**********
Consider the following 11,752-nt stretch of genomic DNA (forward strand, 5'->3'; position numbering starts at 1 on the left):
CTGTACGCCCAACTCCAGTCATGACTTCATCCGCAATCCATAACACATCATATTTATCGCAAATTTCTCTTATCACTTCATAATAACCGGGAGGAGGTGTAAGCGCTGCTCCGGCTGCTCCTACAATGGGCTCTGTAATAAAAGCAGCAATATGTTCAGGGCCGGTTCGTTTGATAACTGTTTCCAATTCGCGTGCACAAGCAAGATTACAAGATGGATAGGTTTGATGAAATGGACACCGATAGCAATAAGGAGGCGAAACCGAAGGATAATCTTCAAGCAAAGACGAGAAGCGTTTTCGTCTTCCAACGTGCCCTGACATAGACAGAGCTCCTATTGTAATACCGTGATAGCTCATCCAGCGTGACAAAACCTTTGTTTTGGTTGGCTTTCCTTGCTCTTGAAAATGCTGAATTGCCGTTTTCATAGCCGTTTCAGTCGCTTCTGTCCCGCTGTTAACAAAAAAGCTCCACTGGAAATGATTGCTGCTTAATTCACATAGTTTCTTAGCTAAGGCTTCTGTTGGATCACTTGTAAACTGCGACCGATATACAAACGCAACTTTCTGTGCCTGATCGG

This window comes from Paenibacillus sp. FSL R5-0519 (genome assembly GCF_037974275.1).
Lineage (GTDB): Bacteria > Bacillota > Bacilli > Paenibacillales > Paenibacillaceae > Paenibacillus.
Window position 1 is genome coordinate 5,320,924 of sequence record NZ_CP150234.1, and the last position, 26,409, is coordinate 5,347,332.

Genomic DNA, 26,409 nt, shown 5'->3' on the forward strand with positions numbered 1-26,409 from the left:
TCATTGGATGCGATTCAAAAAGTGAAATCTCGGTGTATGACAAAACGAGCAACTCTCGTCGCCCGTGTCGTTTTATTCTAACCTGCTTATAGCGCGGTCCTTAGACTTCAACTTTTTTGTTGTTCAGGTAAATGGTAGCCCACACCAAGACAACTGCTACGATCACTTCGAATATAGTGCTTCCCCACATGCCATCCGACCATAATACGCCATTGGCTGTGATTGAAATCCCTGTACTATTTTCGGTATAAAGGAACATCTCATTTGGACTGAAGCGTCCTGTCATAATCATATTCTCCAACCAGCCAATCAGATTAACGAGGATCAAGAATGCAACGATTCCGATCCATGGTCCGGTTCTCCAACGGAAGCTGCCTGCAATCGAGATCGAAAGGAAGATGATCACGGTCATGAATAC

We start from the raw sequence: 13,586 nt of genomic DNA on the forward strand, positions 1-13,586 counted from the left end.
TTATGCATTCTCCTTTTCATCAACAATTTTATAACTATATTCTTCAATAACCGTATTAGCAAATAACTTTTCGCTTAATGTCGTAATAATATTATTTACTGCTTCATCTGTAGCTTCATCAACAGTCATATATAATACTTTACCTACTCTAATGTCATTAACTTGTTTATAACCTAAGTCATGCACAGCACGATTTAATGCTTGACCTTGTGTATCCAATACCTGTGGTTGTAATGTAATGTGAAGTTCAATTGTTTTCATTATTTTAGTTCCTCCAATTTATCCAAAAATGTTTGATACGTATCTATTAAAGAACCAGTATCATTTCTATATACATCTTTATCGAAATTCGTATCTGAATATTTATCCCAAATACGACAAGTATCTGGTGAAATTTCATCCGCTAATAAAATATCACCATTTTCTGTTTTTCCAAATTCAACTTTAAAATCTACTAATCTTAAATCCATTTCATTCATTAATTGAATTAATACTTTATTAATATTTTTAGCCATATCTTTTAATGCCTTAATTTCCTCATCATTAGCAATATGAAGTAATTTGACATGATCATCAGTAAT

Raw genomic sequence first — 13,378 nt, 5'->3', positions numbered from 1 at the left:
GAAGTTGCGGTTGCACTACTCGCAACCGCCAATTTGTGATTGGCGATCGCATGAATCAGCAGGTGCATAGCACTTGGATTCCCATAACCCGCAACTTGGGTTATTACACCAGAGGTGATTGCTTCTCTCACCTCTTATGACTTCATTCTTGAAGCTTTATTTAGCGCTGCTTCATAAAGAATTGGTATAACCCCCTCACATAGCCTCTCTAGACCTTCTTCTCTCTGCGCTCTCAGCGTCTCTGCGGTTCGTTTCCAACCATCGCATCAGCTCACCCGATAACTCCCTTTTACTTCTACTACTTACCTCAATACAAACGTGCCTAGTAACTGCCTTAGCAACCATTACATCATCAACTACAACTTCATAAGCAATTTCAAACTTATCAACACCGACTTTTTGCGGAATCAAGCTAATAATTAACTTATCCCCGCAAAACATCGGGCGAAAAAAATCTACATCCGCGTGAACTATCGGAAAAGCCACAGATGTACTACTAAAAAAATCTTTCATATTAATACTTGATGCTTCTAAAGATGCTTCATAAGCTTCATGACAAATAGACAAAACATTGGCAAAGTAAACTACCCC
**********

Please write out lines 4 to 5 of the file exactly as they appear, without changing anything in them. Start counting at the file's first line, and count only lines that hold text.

Lineage (GTDB): Bacteria > Bacillota > Bacilli > Paenibacillales > Paenibacillaceae > Paenibacillus.
Window position 1 is genome coordinate 5,320,924 of sequence record NZ_CP150234.1, and the last position, 26,409, is coordinate 5,347,332.